Architecture and Art Installations: Timeless Integration

Blending art with architecture is an enduring partnership that evolves with the shifting landscape of art and its purpose. Many of our clients see art as a vital part of their vision, and we're skilled at weaving it harmoniously into our designs.

March 27, 2024

Creating spaces that foster meaningful interactions between people and art is key to our design philosophy at Martin Simmons Sweers (MSS). Architecture provides a compelling canvas for artistic expression. When art installations are integrated with architecture, and the vision of the artist and the client are effectively combined, the end result is a dynamic experience that elevates the space for both creators and admirers alike.

For many of our clients, art is a crucial aspect of their overall vision. We recommend that the objective for people to engage with art be incorporated early in the design phase. Based on our experience, we’ve found that there’s a stronger outcome when we’re part of the creative process because we understand the building inherently and can appreciate how a piece of art might best interact with it.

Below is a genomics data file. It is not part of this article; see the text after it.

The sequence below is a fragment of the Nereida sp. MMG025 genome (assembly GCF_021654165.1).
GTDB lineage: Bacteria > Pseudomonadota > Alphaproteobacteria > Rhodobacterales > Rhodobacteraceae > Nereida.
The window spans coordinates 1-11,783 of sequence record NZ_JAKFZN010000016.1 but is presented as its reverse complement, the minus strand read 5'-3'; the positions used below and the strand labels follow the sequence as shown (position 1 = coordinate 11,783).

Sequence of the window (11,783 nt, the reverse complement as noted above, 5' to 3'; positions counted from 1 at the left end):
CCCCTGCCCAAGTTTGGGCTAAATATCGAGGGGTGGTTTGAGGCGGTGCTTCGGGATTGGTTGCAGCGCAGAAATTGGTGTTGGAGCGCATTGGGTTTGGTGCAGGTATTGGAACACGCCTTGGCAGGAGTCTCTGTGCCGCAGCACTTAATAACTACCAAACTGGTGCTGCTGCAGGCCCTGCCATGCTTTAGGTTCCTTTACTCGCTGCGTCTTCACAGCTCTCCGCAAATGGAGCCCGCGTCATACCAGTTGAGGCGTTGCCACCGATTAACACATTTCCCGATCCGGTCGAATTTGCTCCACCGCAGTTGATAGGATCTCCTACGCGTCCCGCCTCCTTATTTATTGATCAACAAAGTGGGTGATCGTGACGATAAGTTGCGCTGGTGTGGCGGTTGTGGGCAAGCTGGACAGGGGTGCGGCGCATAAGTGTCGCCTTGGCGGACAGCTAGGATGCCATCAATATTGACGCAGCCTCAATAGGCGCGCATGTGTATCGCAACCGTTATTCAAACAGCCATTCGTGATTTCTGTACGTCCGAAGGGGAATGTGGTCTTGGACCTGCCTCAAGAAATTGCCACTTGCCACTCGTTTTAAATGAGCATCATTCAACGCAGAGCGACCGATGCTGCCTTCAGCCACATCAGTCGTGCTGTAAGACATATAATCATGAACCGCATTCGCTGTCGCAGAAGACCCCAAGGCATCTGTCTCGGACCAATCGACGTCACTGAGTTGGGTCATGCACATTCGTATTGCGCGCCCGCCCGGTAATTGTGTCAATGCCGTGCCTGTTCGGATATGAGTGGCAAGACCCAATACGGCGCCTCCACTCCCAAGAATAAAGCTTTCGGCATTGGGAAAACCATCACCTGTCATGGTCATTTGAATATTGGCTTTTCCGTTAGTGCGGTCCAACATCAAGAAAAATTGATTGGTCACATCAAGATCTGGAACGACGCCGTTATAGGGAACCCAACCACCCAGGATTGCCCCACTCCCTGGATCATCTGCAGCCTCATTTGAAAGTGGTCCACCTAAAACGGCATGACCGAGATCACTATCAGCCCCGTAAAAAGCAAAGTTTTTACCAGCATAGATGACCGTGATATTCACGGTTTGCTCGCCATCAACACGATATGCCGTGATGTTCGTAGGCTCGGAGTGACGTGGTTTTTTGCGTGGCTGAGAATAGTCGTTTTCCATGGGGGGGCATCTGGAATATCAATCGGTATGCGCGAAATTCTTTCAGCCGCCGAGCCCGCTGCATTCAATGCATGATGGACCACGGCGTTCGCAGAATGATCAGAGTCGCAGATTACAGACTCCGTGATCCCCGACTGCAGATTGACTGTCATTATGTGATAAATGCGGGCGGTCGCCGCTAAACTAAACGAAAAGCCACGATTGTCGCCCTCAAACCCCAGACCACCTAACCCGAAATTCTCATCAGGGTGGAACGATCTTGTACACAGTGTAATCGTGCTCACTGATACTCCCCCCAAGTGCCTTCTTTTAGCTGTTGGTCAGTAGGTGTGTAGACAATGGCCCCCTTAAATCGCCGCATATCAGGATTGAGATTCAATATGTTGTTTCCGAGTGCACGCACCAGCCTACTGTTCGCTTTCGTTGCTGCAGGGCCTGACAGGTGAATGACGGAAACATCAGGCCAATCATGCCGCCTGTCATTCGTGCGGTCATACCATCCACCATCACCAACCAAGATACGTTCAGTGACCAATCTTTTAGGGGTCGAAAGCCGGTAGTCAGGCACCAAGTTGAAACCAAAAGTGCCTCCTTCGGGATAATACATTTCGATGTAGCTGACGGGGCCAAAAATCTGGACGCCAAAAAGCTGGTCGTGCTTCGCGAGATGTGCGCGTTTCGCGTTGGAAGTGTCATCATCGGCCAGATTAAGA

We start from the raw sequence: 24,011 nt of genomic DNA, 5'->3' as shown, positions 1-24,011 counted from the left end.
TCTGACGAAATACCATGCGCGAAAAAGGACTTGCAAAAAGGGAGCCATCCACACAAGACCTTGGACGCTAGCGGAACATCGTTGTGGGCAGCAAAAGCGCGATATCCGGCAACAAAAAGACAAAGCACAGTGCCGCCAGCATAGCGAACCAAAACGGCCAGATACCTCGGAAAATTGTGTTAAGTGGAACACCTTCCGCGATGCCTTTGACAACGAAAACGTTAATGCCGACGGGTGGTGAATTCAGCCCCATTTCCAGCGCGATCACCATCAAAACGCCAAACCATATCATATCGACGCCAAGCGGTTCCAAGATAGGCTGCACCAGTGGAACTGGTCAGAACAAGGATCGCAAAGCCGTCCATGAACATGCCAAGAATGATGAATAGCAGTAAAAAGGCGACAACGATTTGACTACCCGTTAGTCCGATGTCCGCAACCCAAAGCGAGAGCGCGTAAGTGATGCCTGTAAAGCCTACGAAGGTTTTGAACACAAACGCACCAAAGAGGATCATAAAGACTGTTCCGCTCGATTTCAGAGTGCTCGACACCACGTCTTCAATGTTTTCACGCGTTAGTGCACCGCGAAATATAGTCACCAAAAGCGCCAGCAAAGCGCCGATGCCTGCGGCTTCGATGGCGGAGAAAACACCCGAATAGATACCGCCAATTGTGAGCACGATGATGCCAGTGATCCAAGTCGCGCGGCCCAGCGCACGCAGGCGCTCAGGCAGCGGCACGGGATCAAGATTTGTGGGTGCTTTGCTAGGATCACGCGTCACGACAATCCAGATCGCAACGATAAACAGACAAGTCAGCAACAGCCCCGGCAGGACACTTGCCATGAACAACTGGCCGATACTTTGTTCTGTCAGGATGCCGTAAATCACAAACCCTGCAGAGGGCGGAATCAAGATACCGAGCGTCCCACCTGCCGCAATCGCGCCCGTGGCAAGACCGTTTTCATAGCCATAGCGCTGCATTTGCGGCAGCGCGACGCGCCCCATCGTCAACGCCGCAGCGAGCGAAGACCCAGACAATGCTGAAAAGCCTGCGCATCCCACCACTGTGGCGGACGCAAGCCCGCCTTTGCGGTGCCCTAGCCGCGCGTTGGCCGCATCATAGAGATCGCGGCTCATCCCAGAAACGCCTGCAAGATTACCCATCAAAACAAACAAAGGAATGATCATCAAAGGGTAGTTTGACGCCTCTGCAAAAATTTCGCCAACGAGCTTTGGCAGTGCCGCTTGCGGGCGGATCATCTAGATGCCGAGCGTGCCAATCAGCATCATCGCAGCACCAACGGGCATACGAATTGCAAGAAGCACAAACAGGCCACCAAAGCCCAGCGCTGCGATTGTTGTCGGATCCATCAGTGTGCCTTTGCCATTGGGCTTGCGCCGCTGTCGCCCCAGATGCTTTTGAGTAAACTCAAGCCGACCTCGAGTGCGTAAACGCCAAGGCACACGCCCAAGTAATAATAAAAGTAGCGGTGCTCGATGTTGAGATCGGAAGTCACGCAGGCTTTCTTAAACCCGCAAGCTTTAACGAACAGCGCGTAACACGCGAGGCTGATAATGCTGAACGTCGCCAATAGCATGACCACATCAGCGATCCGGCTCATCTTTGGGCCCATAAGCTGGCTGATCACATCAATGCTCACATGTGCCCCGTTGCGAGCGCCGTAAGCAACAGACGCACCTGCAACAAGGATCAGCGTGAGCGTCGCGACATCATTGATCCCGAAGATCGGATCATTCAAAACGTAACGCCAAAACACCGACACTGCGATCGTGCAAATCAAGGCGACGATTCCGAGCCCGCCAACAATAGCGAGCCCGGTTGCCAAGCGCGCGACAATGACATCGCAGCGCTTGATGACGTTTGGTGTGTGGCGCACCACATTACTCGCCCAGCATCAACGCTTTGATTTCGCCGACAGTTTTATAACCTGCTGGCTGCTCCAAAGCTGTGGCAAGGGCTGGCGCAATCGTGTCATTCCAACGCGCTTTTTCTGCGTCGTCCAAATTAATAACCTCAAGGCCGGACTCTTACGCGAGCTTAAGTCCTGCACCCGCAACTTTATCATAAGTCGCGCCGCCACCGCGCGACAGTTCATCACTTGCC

Photo credit: Deanna Marsh

A fair few of our clients opt to include some form of permanent art in their new spaces, including A Grander View, Canada’s first LEED triple platinum project which was completed in 2010. At the outset, the client commissioned a large-scale kiln-formed glass piece from California artist Deanna Marsh, crafted to reflect the beauty and biodiversity of the Grand River. This impressive art piece scales a full 3 stories of the wall, starting at the welcome desk and accompanying visitors and staff up 3 flights of stairs, and is visible from most of the offices and hallways in the building. You can read the full artist’s process for this particular work on her website.